Historical society recognizes July as Preston History Month
Wednesday, July 17, 2013 3:23 AM
The city of Preston was founded in 1855 by miller John Kraecher, who named the town after his millwright, Luther Preston. Preserving the history they and other past generations have left behind has been the main goal of the Preston Historical Society (PHS).
The renovation of the Milwaukee Elevator is one of the Preston Historical Society’s most involved projects. It is now listed on the National Register of Historic Places and serves as a wonderful addition to the trailhead area, depicting Preston’s history as a railroad town. LISA BRAINARD FILE PHOTO
At the urging of the PHS, a proclamation by the Preston City Council on June 17, 2013, officially distinguished the month of July as Preston History Month. The proclamation came just prior to the PHS beginning a July membership campaign.
As stated in the proclamation, "The Preston City Council encourages members of the community to further these preservation efforts by joining the Preston Historical Society."
Preston Historical Society President Dick Petsch said, "I think everybody should have a sense of their history."
He explained that Preston has a rich history in agriculture and in the railroad industry. He called on those who have grown up in Preston to take interest in what the PHS is working to accomplish. "It's in the best interest of Preston to share in the enlightenment and study of the history of the town," Petsch added.
The proclamation goes on to state, "Since 2000 the Preston Historical Society has been helping to preserve the history of Preston."
PHS member Sheila Craig explained that before the city had an organized historical preservation effort, a few pieces of Preston history failed to be properly preserved. She noted the railroad depot and roundtable as sad examples of the city failing to preserve its history.
According to the proclamation, the PHS has played an active role to "preserve the agricultural, rail and business history of Preston. The 1902 Milwaukee Elevator has been preserved and is on the National Register of Historic Buildings." The elevator has been the foundation from which the PHS has continued to work. They brought in "authentic rail cars including a Milwaukee Road boxcar and a Milwaukee Road caboose . . . to commemorate the rail history of the community."
Currently, the PHS has been seeking funding for a future reconstruction effort that would restore the bagging shed and scale house that were at one time attached to the Milwaukee Elevator. The bagging shed was originally located just north of the elevator and the scale house was on the west side. There are still original pieces of the scale house and weighing mechanism, and Craig said there were other original pieces that could be acquired for the reconstruction. Any funding is going toward paying an historical architect to work on the reconstruction planning.
The PHS is also working with the state historical society in submitting applications for grants that would pay for the reconstruction. The city has already received grants for an archaeological study and planning of the other pieces of the elevator complex.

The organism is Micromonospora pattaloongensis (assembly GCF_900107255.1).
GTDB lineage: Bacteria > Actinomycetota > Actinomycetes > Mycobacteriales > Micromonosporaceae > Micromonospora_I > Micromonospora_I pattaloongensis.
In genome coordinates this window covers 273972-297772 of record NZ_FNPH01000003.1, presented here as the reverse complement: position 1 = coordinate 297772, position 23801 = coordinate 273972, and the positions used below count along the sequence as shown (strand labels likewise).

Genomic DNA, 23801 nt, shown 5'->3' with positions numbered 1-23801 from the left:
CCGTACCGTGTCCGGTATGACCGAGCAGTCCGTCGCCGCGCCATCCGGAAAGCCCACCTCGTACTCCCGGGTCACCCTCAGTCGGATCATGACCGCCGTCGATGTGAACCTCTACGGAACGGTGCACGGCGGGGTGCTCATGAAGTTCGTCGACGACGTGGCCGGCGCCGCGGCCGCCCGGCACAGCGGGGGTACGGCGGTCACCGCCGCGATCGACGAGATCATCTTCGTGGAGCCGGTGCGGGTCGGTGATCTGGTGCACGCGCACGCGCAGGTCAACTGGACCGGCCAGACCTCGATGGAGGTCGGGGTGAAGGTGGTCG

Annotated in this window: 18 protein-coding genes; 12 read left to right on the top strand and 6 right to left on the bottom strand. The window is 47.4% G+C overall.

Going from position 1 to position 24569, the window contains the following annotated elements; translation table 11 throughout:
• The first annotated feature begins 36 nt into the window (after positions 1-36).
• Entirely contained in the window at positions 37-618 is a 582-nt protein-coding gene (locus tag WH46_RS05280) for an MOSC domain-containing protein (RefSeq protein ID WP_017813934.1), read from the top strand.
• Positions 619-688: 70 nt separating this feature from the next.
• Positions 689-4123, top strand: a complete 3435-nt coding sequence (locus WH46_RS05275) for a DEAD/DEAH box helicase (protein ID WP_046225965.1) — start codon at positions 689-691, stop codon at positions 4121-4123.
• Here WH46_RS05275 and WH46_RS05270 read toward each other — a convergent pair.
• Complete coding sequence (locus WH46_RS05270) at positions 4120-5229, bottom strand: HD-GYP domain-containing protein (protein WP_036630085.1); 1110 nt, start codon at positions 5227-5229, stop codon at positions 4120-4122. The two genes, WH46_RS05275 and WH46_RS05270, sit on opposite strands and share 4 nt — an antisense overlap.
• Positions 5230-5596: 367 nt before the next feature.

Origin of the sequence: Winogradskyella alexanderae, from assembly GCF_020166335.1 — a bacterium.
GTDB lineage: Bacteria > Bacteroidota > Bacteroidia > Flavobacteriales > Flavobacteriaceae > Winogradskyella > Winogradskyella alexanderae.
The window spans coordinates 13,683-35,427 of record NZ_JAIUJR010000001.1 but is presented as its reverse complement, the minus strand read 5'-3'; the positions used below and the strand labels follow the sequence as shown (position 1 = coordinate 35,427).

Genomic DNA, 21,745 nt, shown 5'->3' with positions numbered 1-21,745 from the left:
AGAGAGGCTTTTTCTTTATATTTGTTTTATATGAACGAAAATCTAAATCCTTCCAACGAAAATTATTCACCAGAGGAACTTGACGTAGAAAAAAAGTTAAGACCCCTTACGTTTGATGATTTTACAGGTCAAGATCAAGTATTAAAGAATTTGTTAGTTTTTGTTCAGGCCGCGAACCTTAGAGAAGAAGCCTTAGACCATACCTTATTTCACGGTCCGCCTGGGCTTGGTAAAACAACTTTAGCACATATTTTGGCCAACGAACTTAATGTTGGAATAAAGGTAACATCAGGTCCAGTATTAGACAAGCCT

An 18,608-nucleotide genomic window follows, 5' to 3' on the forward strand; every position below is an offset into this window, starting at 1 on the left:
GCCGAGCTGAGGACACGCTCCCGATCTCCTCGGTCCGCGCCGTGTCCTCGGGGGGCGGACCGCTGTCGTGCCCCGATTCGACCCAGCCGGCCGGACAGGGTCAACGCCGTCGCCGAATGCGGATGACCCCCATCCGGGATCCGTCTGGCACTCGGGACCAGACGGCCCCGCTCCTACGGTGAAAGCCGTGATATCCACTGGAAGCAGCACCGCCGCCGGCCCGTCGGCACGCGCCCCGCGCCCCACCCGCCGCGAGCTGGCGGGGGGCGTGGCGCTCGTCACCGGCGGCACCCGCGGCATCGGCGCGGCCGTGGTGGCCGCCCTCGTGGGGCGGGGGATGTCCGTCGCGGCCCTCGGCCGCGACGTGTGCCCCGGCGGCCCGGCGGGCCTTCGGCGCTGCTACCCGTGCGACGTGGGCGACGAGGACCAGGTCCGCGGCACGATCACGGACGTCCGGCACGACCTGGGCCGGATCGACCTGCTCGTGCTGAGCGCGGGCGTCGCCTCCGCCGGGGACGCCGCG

Craig pointed out that the PHS has been trying to get funding back to the elevator site ever since it was cut out from the construction project for the Preston bike trail. Craig stressed the importance of taking care of the elevator site. "It's now a symbol of Preston and important for civic pride," she stated adding that preserving it would leave a legacy for future generations.
The proclamation concludes with a promise that "joining the Preston Historical Society will give you the opportunity to help preserve the history of Preston."
The PHS has different memberships available as part of its fundraising and membership campaign: family, $25 per year; individual, $20; lifetime family or individual, $100; business, $50; and lifetime business, $150.
The PHS is also holding a raffle with a drawing to be held at the end of August. If the members sell 1,000 tickets, F&M Community Bank will match by donating $1,000. Each ticket is two dollars and will be entered into drawings for gift certificates, sporting goods, and cash prizes.
PHS volunteers will be at the O'Hara Schoolhouse during the Fillmore County Fair next week. The schoolhouse is located on the fairgrounds permanently since moving it from Amherst Township in 1962. The schoolhouse was rededicated last year after several major renovations. This year, the hours for touring the schoolhouse will be July 23 from 5 to 8 p.m., July 24 through 26 from noon until 9 p.m., and July 27 from 1 p.m. to 5 p.m.
Another project the PHS has been working on is the moving of Preston High School senior class pictures to be viewable at the Preston Public Library. These were donated by the high school to the Fillmore County Historical Society, who recently transferred them to the PHS.
The PHS is planning on sponsoring a Bluff Country Autumn Tractor Ride on Sept. 14 and 15. The two-day event is being planned in conjunction with the Fillmore County Ag Society (Fair Board). Groups of tractors will ride around the county in two separate loops and return to the fairgrounds each day. Look for more details closer to the event.